My darling friends Kevin and Robyn who operate an amazing mill in Tamworth surprised me with a bag of their artisan bakers flour…

It came with a note that made me teary…

It’s been wonderful to have such a strong support network at this time. Even though we’re all staying home and only venturing out for essentials, it’s important that we’re still talking and texting and checking up on each other. And doing whatever we can to look after each other, while always staying at a safe distance. Take good care, dearhearts. ♥

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Vintage Haberdashery

Good morning!

I thought during this time when we’re all social distancing and self-isolating that it might be good to tell you about some of the more interesting websites I’ve come across lately.

The first is called The Swagman’s Daughter and it’s run by a lovely lady named Leonore in the UK. She spends her days emptying out vintage warehouses and selling the treasures she finds at local markets and through her website. Even if you’re not buying at the moment, it’s a great place to spend a couple of hours browsing.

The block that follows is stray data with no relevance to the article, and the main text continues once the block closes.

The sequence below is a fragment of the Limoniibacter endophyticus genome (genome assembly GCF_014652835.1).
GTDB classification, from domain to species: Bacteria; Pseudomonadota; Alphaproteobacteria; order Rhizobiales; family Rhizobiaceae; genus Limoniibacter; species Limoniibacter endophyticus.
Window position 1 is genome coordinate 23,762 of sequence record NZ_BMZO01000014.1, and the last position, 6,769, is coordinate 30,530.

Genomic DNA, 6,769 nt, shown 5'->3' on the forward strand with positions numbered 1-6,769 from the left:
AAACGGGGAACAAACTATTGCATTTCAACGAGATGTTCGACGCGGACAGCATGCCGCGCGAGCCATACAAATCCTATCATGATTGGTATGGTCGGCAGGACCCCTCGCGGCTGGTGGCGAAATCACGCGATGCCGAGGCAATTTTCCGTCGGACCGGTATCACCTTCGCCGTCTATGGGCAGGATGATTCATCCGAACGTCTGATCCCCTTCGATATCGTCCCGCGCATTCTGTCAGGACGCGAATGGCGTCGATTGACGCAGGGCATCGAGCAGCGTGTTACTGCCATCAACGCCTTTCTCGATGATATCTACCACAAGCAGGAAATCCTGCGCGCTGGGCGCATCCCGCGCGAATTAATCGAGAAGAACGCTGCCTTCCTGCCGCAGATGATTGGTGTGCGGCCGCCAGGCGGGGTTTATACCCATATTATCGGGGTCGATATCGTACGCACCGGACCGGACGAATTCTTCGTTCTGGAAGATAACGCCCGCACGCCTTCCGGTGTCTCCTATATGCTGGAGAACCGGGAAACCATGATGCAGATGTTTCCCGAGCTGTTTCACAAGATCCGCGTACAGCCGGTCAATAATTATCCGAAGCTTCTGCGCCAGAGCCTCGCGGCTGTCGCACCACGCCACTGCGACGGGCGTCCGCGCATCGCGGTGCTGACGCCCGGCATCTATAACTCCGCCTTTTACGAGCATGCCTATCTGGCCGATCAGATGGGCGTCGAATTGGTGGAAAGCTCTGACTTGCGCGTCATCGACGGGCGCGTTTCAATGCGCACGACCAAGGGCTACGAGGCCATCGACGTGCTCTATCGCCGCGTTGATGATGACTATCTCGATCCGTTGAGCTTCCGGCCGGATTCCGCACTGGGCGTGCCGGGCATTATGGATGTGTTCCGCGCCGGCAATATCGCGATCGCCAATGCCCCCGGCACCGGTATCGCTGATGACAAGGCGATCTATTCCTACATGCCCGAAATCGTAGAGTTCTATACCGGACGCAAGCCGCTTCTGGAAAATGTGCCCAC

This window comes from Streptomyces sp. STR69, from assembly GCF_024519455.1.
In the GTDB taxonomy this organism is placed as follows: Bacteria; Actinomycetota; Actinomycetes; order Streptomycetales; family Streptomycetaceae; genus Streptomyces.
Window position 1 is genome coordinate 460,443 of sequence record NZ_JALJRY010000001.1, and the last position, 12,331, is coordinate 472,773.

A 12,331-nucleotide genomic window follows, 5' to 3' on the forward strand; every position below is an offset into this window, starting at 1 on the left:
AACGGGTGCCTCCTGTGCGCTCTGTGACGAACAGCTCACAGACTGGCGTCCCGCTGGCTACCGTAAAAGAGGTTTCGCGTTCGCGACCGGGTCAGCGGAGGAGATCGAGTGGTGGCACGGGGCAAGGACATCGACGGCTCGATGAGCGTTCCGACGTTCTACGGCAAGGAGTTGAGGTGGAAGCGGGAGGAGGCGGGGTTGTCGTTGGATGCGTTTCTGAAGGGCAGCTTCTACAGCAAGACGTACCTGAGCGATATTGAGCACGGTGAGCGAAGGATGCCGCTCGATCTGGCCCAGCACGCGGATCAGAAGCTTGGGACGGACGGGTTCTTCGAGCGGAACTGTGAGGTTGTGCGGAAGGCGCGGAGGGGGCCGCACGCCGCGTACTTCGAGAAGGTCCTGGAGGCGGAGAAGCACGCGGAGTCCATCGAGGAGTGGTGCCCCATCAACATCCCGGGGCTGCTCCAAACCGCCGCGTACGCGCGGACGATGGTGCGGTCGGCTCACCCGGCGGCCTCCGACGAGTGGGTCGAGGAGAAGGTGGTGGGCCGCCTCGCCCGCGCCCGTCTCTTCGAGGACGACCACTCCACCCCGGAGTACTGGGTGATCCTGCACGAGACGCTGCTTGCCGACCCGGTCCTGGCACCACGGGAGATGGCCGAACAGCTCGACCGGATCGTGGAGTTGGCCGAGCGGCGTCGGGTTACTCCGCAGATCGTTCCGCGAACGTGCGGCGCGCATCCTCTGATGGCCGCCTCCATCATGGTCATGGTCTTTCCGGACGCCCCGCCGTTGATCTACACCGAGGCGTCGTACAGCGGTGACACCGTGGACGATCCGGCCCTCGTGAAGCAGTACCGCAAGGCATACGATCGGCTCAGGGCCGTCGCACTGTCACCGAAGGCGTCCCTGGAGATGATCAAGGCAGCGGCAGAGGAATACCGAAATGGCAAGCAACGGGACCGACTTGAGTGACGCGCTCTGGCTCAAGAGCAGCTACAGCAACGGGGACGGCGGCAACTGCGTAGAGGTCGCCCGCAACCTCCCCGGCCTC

I don’t have any affiliation with the business, but I have ordered from her in the past and I adore some of the things she has listed. And it’s not just haberdashery, she also has vintage fashion magazines and early 20th century French postcards, old ordinance maps, toys from the 60s and 70s, art deco jewellery and much more!

Let me show you two of my favourite purchases from her…

But…a question before you scroll any further – how many of you know what this is? Can you guess by the colours?

It’s a box of hosiery mending threads from the 1940s! Stockings were obviously a huge deal back in the day and women went to great pains to repair them.

I bought multiple boxes – one to use, one to keep, and a couple to give away. The threads are in brilliant new condition and gloriously smooth to sew with. Can you believe they’re 80 years old?